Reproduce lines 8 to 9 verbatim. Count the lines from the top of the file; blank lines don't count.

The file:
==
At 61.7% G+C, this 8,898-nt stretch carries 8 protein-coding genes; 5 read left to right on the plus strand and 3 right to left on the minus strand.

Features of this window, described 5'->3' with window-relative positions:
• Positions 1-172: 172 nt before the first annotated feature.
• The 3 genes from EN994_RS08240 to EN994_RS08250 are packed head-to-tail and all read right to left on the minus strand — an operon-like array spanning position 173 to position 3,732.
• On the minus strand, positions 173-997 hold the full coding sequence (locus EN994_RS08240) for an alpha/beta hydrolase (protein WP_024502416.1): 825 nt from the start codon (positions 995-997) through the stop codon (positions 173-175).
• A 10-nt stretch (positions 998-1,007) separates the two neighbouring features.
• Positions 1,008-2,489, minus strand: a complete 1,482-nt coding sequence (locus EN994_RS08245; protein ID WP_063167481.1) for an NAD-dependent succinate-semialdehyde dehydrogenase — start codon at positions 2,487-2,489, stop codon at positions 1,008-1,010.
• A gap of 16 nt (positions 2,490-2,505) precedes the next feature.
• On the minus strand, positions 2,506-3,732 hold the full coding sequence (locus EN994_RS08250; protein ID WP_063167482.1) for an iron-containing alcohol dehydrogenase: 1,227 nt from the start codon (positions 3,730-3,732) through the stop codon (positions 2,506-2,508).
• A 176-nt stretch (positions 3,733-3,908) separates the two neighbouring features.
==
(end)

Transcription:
• A gap of 16 nt (positions 2,490-2,505) precedes the next feature.
• On the minus strand, positions 2,506-3,732 hold the full coding sequence (locus EN994_RS08250; protein ID WP_063167482.1) for an iron-containing alcohol dehydrogenase: 1,227 nt from the start codon (positions 3,730-3,732) through the stop codon (positions 2,506-2,508).